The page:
Temples of Egypt
Bringing Egypt closer to you.
Temples in Egypt were a reflection of the Egyptians mythology of the "Island of Creation". The pillars were often shaped in the designs of palms, papyrus, and lotus which were plants believed to be on the island. All major creation myths put the origins at the "Island of Creation" and the religion emphasis on the idea of trying to return to that time.
The Temple of Karnak is actually three main temples, smaller enclosed temples, and several outer temples. This vast complex was built and enlarged over a thirteen hundred year period. The three main temples of Mut, Monthu and Amun are enclosed by enormous brick walls. The Open Air Museum is located to the north of the first courtyard, across from the Sacred Lake. The main complex, The Temple of Amun, is situated in the center of the entire complex. The Temple of Monthu is to the north of the Temple of Amun, while the Temple of Mut is to the south.
The temple of Luxor is located at 3km south from Karnak and was joined to that by a long stone-paved dromos, a drome and a processional avenue, flanked by sphinxes with rams heads that were replaced with sphinxes with human heads.
The construction was basically commissioned by Amenhotep III who started it in the 14th century B.C. and Ramses II who completed it adding the porticoed courtyard with its axis moved eastwards.
Between Aswan and Luxor is located the major Ptolemaic Temple of Edfu - the best preserved major temple in Egypt. The temple is dedicated to the falcon god Horus and was built over a 180 year period from 237 BC to 57 BC. Inside the temple's pylons is a large courtyard. Just before the entrance to the first of two hypostyle halls is a welcoming statue of Horus. Inside the hypostyle halls are dominated by a forest of towering columns.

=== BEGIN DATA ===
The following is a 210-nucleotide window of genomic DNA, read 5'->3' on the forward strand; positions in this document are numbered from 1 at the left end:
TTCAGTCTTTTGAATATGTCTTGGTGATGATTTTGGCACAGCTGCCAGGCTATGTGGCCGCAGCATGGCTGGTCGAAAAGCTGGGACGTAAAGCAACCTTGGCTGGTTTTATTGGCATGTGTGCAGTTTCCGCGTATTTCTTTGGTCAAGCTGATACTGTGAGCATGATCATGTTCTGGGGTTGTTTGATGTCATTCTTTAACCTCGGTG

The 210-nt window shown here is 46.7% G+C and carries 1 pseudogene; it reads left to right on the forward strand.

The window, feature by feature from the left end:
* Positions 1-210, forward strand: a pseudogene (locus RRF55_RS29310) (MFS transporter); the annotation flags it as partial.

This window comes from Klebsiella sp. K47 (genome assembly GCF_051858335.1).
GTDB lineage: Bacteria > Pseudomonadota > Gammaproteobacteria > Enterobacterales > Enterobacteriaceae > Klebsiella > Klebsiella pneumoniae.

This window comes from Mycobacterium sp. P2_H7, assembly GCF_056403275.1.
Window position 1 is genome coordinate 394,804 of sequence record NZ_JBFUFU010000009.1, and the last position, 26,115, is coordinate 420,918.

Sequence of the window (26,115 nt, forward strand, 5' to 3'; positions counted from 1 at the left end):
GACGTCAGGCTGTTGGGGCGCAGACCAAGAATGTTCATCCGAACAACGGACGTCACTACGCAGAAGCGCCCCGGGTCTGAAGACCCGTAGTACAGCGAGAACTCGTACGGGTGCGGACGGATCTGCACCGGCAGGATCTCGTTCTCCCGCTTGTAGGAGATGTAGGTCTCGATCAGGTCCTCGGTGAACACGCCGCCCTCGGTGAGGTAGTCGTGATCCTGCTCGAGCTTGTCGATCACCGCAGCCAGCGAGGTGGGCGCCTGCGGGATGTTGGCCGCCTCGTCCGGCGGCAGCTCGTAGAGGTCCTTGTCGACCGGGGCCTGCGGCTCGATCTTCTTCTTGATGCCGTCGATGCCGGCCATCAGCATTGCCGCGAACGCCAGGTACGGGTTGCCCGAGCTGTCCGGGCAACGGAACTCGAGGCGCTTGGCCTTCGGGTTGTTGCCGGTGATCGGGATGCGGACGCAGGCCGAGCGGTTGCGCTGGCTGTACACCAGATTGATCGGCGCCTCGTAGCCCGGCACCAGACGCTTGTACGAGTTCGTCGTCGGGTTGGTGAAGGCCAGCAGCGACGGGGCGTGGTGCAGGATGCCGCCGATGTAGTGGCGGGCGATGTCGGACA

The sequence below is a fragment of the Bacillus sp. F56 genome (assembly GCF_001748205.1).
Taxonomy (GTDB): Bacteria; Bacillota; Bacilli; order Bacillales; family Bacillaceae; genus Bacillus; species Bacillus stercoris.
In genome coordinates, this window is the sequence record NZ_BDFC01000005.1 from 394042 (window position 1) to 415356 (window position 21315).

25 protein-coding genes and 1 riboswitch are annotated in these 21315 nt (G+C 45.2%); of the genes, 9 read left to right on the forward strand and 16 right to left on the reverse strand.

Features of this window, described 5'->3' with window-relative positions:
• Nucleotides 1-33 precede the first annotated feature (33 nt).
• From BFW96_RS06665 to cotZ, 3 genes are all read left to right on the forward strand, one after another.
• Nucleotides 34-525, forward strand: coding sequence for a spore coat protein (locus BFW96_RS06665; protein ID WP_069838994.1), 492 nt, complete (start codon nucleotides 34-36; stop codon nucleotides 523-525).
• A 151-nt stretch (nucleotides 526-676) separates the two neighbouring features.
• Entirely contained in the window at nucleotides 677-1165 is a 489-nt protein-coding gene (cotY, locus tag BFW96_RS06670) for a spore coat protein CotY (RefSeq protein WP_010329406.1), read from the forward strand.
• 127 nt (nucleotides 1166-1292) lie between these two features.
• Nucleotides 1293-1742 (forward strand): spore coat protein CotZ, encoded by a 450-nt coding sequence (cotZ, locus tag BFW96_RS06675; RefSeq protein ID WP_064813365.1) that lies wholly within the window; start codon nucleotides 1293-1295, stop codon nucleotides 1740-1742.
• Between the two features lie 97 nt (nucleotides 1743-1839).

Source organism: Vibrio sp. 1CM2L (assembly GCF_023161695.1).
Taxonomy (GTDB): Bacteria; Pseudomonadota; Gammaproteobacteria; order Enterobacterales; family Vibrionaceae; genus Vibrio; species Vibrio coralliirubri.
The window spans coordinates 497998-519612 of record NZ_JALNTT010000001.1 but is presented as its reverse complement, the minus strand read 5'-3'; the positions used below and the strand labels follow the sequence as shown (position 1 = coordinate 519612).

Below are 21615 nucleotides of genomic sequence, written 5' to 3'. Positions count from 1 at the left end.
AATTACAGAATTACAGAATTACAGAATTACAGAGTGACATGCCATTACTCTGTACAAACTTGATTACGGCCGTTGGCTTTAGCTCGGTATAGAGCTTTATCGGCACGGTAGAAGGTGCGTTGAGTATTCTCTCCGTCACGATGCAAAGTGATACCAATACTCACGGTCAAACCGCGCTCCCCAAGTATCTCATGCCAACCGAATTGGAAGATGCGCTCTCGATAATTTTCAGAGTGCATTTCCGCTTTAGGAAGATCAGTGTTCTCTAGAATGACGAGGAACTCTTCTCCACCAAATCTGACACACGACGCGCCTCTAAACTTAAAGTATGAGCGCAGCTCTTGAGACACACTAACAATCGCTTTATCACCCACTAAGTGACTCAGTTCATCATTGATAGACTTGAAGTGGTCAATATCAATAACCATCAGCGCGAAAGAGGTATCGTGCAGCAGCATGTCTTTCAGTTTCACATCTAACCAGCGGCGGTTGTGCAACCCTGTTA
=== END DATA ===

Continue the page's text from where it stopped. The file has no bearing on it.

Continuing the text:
Kom Ombo is located on a bend in the river Nile about 50 km north of Aswan. Located on the east bank, Kom Ombo is home to an unusual double temple built during the Ptolemaic and Roman periods. The temple is dedicated to the crocodile god Sobek and the falcon god Haroeris (Horus the Elder). Despite being badly damaged, the temple is a beautiful sight as one approaches from either direction on the river, particularly as sunset nears and the colours change.
Tomb of Ramses III
The Valley of the Kings is famous for its royal tombs. These beautifully painted tombs have been designated a World Heritage Site by UNESCO. For over a thousand years, the kings, queens and nobles of the New Kingdom (1500-1070 B.C.) were buried in this valley, which is the world's most magnificent burial ground.
The tombs were cut into the limestone rock in a remote wadi (a dried-up river valley) on the west side of the Nile, opposite the present day city of Luxor. Their walls were painted and sculpted with magnificent murals depicting scenes of daily life and the land of the gods. The chambers were filled with treasures - everything from furniture to food, statues, boats and jewels, which a person needed to sustain life into eternity.
Only one hall of this temple which is dedicated to the world creator Chnum, is still existing. Each capital of the 6m(19 feet) wide and 11.5m(37 feet) high columns is artistically decorated with flowers, blossoms and animals. When you approach the temple you get the impression that the temple has been build in a large hole in the ground, but quite the opposite is true. Due to the yearly floods and the rebuilding of new houses on top of old ones, the city surrounding the walls of the temple grew to its current height. Only the temple remained on its original level.
Philae Temple was dismantled and reassembled on Agilika Island about 550 meters(1800 feet) from its original home on Philae Island in the wake of the High Dam. The temple, dedicated to the goddess Isis, is in a beautiful setting, which has been landscaped to match its original site. Its various shrines and sanctuaries, which include The Vestibule of Nectanebos I which is used as the entrance to the island, the Temple of the Emperor Hadrian, a Temple of Hathor, Trajan's Kiosk (Pharaohs Bed), a birth house and two pylons celebrate all the deities involved in the Isis and Osiris myth.
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